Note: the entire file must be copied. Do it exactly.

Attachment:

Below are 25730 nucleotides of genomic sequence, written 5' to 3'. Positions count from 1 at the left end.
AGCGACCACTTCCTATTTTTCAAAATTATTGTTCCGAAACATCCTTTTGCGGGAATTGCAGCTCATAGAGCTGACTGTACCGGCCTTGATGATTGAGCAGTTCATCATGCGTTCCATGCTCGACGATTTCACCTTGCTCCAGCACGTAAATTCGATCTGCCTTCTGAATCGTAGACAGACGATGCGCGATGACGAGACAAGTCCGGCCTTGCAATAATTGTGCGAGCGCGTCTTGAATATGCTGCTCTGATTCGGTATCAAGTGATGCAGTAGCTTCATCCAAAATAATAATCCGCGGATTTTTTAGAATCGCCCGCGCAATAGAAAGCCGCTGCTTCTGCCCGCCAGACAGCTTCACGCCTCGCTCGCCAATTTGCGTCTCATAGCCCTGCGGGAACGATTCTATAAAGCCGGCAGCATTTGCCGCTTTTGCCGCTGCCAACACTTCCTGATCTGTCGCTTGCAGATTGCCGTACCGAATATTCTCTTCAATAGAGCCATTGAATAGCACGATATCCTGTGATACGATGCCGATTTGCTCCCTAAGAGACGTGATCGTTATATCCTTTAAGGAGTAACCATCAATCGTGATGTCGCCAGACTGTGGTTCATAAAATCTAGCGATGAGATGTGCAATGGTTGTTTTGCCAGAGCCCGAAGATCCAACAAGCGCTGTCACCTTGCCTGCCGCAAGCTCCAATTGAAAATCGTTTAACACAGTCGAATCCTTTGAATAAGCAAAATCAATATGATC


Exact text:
Below are 25730 nucleotides of genomic sequence, written 5' to 3'. Positions count from 1 at the left end.
AGCGACCACTTCCTATTTTTCAAAATTATTGTTCCGAAACATCCTTTTGCGGGAATTGCAGCTCATAGAGCTGACTGTACCGGCCTTGATGATTGAGCAGTTCATCATGCGTTCCATGCTCGACGATTTCACCTTGCTCCAGCACGTAAATTCGATCTGCCTTCTGAATCGTAGACAGACGATGCGCGATGACGAGACAAGTCCGGCCTTGCAATAATTGTGCGAGCGCGTCTTGAATATGCTGCTCTGATTCGGTATCAAGTGATGCAGTAGCTTCATCCAAAATAATAATCCGCGGATTTTTTAGAATCGCCCGCGCAATAGAAAGCCGCTGCTTCTGCCCGCCAGACAGCTTCACGCCTCGCTCGCCAATTTGCGTCTCATAGCCCTGCGGGAACGATTCTATAAAGCCGGCAGCATTTGCCGCTTTTGCCGCTGCCAACACTTCCTGATCTGTCGCTTGCAGATTGCCGTACCGAATATTCTCTTCAATAGAGCCATTGAATAGCACGATATCCTGTGATACGATGCCGATTTGCTCCCTAAGAGACGTGATCGTTATATCCTTTAAGGAGTAACCATCAATCGTGATGTCGCCAGACTGTGGTTCATAAAATCTAGCGATGAGATGTGCAATGGTTGTTTTGCCAGAGCCCGAAGATCCAACAAGCGCTGTCACCTTGCCTGCCGCAAGCTCCAATTGAAAATCGTTTAACACAGTCGAATCCTTTGAATAAGCAAAATCAATATGATC